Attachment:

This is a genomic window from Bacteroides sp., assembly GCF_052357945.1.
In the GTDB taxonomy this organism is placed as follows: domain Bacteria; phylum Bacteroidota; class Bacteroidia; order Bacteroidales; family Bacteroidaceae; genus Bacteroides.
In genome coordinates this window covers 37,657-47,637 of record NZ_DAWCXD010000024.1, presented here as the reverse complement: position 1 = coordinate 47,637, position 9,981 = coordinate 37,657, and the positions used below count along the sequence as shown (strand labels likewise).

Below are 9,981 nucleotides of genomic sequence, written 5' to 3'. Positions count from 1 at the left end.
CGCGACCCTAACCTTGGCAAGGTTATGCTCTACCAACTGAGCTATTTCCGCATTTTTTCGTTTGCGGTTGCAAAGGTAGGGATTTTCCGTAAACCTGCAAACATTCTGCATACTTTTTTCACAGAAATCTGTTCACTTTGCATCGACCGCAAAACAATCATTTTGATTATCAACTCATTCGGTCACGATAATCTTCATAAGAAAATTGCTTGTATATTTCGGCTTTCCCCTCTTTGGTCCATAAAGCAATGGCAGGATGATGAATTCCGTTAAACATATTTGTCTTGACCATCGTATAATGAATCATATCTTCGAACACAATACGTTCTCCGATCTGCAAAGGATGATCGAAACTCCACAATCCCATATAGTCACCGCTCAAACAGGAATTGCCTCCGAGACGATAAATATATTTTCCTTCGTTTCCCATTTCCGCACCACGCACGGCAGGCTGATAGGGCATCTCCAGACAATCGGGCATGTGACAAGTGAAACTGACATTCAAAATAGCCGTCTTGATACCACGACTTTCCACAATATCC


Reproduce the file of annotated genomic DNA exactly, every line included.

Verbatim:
This is a genomic window from Bacteroides sp., assembly GCF_052357945.1.
In the GTDB taxonomy this organism is placed as follows: domain Bacteria; phylum Bacteroidota; class Bacteroidia; order Bacteroidales; family Bacteroidaceae; genus Bacteroides.
In genome coordinates this window covers 37,657-47,637 of record NZ_DAWCXD010000024.1, presented here as the reverse complement: position 1 = coordinate 47,637, position 9,981 = coordinate 37,657, and the positions used below count along the sequence as shown (strand labels likewise).

Below are 9,981 nucleotides of genomic sequence, written 5' to 3'. Positions count from 1 at the left end.
CGCGACCCTAACCTTGGCAAGGTTATGCTCTACCAACTGAGCTATTTCCGCATTTTTTCGTTTGCGGTTGCAAAGGTAGGGATTTTCCGTAAACCTGCAAACATTCTGCATACTTTTTTCACAGAAATCTGTTCACTTTGCATCGACCGCAAAACAATCATTTTGATTATCAACTCATTCGGTCACGATAATCTTCATAAGAAAATTGCTTGTATATTTCGGCTTTCCCCTCTTTGGTCCATAAAGCAATGGCAGGATGATGAATTCCGTTAAACATATTTGTCTTGACCATCGTATAATGAATCATATCTTCGAACACAATACGTTCTCCGATCTGCAAAGGATGATCGAAACTCCACAATCCCATATAGTCACCGCTCAAACAGGAATTGCCTCCGAGACGATAAATATATTTTCCTTCGTTTCCCATTTCCGCACCACGCACGGCAGGCTGATAGGGCATCTCCAGACAATCGGGCATGTGACAAGTGAAACTGACATTCAAAATAGCCGTCTTGATACCACGACTTTCCACAATATCC